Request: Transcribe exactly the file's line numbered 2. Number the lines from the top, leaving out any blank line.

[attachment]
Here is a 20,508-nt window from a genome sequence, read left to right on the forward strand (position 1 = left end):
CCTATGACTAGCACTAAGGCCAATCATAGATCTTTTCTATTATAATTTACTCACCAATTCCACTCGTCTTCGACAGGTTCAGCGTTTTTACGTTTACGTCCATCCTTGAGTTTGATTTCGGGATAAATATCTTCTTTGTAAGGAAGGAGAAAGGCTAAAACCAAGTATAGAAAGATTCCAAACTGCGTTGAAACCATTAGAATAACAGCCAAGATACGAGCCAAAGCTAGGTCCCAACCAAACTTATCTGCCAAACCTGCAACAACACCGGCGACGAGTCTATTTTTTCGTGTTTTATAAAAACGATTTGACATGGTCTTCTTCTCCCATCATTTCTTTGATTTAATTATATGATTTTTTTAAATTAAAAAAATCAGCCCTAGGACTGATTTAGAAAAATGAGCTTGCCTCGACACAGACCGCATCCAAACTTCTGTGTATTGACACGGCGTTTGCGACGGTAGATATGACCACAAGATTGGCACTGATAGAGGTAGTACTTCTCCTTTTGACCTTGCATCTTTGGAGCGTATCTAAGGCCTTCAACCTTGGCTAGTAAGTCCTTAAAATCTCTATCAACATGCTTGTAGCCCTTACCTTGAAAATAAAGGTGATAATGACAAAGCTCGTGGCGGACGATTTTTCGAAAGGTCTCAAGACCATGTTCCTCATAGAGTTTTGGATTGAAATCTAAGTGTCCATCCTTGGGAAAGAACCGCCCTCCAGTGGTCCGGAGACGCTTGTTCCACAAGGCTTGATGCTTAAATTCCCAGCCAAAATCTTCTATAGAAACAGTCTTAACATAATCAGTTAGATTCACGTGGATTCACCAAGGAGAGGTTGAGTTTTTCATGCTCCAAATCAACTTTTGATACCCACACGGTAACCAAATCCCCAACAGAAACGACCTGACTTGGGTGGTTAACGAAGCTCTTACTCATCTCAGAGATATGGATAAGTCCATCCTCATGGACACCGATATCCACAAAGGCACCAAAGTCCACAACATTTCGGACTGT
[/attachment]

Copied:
CCTATGACTAGCACTAAGGCCAATCATAGATCTTTTCTATTATAATTTACTCACCAATTCCACTCGTCTTCGACAGGTTCAGCGTTTTTACGTTTACGTCCATCCTTGAGTTTGATTTCGGGATAAATATCTTCTTTGTAAGGAAGGAGAAAGGCTAAAACCAAGTATAGAAAGATTCCAAACTGCGTTGAAACCATTAGAATAACAGCCAAGATACGAGCCAAAGCTAGGTCCCAACCAAACTTATCTGCCAAACCTGCAACAACACCGGCGACGAGTCTATTTTTTCGTGTTTTATAAAAACGATTTGACATGGTCTTCTTCTCCCATCATTTCTTTGATTTAATTATATGATTTTTTTAAATTAAAAAAATCAGCCCTAGGACTGATTTAGAAAAATGAGCTTGCCTCGACACAGACCGCATCCAAACTTCTGTGTATTGACACGGCGTTTGCGACGGTAGATATGACCACAAGATTGGCACTGATAGAGGTAGTACTTCTCCTTTTGACCTTGCATCTTTGGAGCGTATCTAAGGCCTTCAACCTTGGCTAGTAAGTCCTTAAAATCTCTATCAACATGCTTGTAGCCCTTACCTTGAAAATAAAGGTGATAATGACAAAGCTCGTGGCGGACGATTTTTCGAAAGGTCTCAAGACCATGTTCCTCATAGAGTTTTGGATTGAAATCTAAGTGTCCATCCTTGGGAAAGAACCGCCCTCCAGTGGTCCGGAGACGCTTGTTCCACAAGGCTTGATGCTTAAATTCCCAGCCAAAATCTTCTATAGAAACAGTCTTAACATAATCAGTTAGATTCACGTGGATTCACCAAGGAGAGGTTGAGTTTTTCATGCTCCAAATCAACTTTTGATACCCACACGGTAACCAAATCCCCAACAGAAACGACCTGACTTGGGTGGTTAACGAAGCTCTTACTCATCTCAGAGATATGGATAAGTCCATCCTCATGGACACCGATATCCACAAAGGCACCAAAGTCCACAACATTTCGGACTGT